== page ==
Your Child Wants To Quit Piano Lessons: Here’s Why (And What to Do About it!)


So…your child has been in piano lessons for awhile, perhaps even years. You’ve invested thousands of dollars into lessons and music. Countless hours have been spent helping with practice and transporting him to and from piano lessons. Now he’s telling you he wants to quit piano lessons.

Say, what?!

Maybe you’ve been there before when you were a student. If your parents gave into your request to quit piano lessons, chances are that you have some regrets.

As a piano teacher, I hear this lament SO OFTEN: “I wish my parents hadn’t let me quit piano lessons when I was younger.”

And now, here you are, with a child who is expressing the same refrain as you once did…

Is your child begging to quit piano lessons? Read this to effectively address the root of the problem.

You might be tempted to give in. Perhaps it’s been months of arguing with him to practice. Maybe you’re exhausted from driving him back and forth to piano lessons. The thought of not having to nag him to practice and save that $25 per week on lessons is REALLY tempting.

Here’s the thing: Your child doesn’t understand what he is giving up. But you do. You  know what it means to hear someone play a beautiful piece of music and wish that you had the ability to do the same. You know how it feels to think, “If I would have just stuck it out a few more years, I could do that.”


So here’s the thing, your child wants to quit piano lessons for a reason. Let’s get to the root of that, shall we?

Reason 1: He hates practicing.

In fact, he hasn’t practiced in awhile. So he’s becoming frustrated with not seeing results. Because he’s not practicing he’s not progressing and he might be getting bored from being assigned the same music over and over.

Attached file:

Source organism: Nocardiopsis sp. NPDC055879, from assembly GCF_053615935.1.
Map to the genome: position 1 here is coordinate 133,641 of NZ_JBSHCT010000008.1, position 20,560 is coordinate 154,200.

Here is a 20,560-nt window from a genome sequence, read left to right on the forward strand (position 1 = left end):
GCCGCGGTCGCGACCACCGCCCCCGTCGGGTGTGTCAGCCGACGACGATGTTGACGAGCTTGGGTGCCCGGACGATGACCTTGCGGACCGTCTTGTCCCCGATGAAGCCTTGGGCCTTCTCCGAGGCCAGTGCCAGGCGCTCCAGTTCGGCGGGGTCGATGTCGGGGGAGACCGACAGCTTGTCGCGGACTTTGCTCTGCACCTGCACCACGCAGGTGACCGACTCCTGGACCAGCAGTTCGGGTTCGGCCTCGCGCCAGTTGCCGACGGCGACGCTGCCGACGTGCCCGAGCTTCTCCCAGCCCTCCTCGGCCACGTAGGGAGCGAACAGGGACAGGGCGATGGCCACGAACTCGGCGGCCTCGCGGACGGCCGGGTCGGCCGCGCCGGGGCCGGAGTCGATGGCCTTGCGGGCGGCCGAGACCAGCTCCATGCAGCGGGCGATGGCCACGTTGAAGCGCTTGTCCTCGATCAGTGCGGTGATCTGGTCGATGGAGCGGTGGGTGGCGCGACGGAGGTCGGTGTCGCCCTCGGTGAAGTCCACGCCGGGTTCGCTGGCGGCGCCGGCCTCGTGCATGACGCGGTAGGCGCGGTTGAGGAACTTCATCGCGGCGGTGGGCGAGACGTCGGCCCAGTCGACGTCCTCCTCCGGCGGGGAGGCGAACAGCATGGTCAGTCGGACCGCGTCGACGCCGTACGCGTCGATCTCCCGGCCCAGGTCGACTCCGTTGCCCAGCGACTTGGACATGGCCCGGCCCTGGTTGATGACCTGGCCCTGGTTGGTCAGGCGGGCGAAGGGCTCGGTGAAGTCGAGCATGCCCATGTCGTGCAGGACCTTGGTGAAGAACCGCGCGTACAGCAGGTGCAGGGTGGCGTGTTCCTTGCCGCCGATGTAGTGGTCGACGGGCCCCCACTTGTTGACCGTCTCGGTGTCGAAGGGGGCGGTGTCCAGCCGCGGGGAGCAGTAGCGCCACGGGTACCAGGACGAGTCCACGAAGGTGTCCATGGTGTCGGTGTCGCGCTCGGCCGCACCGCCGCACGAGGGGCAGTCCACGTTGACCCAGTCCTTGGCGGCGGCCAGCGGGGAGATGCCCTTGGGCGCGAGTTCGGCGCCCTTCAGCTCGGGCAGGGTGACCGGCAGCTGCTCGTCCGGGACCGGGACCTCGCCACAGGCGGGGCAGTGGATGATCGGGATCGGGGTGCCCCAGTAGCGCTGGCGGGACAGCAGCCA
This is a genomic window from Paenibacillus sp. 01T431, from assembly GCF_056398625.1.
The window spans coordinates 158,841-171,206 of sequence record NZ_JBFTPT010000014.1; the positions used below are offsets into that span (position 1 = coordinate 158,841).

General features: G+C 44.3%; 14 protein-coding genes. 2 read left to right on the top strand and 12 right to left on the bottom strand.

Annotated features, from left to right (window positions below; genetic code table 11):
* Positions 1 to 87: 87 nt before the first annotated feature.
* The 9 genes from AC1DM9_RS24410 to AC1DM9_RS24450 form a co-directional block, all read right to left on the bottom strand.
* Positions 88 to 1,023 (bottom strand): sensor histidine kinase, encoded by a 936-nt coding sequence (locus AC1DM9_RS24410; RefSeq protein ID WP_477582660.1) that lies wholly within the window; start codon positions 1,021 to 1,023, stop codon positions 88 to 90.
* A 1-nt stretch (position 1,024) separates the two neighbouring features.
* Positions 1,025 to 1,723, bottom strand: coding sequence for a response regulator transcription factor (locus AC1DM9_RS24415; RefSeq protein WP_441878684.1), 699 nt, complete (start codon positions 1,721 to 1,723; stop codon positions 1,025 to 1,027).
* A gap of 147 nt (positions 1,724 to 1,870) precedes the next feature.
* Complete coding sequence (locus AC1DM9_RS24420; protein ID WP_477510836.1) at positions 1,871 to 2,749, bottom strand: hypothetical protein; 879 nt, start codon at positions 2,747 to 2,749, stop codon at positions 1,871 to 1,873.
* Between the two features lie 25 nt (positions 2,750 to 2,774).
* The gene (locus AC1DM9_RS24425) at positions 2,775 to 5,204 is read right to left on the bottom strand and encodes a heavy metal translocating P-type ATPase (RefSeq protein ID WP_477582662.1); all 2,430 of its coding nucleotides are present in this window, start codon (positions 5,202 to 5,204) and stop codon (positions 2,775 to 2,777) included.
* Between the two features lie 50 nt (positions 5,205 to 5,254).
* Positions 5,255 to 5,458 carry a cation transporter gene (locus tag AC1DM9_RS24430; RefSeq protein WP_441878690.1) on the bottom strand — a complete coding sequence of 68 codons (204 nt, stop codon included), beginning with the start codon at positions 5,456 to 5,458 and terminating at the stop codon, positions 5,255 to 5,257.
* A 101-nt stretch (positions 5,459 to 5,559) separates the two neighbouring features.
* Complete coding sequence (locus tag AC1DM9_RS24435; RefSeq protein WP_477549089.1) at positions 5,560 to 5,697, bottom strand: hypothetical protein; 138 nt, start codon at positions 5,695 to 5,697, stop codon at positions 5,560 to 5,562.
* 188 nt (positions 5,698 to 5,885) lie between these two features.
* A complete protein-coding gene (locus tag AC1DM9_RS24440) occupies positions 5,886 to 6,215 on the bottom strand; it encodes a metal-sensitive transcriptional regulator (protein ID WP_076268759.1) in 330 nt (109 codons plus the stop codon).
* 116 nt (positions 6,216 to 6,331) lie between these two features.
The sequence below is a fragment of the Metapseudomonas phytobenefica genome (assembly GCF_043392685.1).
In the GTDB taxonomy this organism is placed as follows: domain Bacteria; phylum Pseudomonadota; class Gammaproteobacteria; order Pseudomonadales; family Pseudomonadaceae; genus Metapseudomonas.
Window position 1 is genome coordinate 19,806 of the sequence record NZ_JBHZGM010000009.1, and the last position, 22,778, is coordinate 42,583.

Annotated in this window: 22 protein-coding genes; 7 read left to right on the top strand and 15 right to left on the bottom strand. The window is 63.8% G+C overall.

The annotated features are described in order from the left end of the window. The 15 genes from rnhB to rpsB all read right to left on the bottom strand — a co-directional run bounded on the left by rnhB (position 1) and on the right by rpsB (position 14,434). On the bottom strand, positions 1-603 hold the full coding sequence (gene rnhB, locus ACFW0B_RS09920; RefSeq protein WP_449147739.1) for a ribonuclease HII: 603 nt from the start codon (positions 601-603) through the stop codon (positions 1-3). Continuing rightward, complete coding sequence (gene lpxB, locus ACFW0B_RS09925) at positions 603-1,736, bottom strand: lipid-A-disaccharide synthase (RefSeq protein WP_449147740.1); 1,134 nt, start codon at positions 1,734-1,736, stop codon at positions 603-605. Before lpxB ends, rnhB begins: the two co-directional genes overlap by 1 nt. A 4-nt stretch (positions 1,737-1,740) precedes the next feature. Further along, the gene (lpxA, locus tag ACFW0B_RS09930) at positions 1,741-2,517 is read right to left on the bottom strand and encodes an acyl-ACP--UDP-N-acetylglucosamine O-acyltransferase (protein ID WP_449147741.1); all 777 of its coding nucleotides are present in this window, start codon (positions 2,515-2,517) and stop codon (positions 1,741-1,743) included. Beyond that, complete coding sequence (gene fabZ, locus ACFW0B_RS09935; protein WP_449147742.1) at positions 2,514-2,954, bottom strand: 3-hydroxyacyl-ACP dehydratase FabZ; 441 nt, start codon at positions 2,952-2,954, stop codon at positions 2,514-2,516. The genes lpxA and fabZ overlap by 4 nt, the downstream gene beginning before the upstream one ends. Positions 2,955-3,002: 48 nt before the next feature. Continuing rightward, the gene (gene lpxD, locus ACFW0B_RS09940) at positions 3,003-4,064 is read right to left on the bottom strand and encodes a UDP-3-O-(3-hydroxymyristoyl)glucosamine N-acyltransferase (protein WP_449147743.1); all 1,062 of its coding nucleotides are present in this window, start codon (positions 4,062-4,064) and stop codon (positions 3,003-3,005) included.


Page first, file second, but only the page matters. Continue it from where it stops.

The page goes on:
In my experience, it’s not unusual for a student who goes a long period of time without practicing to want to quit piano lessons.

SOLUTION: Practice!

Restructure your day to include practice. Sit at the piano and help him work through frustrations. Get back into good, consistent practicing habits. Meeting some resistance to practicing and need some fun ideas? I’m so glad you asked:                   Copy of PIANO LESSONS 101

Reason 2: He’s stressed out.

It’s easy to overschedule our kids, isn’t it? I live in a town with so many amazing activities and outdoor recreational opportunities available to our family. It is difficult to pick and choose what is worth our time and money. I’m of the mind that music lessons are non-negotiable because I believe the benefits to their brain, emotional health and overall learning to be tremendous and lifelong. When I’m faced with picking and choosing among extra-curriculars, my kids know that music lessons are never on the chopping block.

SOLUTION: Cut back

If you feel your child is over-extended, perhaps with too many after school activities or a difficult semester at school, it might be time to re-evaluate. Think about whether or not there is anything you might want to “cut out” so that he doesn’t feel rushed and still has time to breathe. If there isn’t, have a conversation with your child’s piano teacher about adjusting expectations. I’ve worked with students who feel overwhelmed during a particular “season”of life. I’m always happy to cut back on assignments, or assign smaller sections of a piece so that a student feels successful and not overwhelmed.

REASON 3: His teacher is not a good fit for him.

You might have a truly amazing piano teacher. Perhaps he is a professor at your local university and plays for the symphony. But this doesn’t necessarily mean that he is a great fit for YOUR CHILD at this stage in the game. Think about your child’s specific needs and the types of personalities he works well with. Does this teacher meet those needs?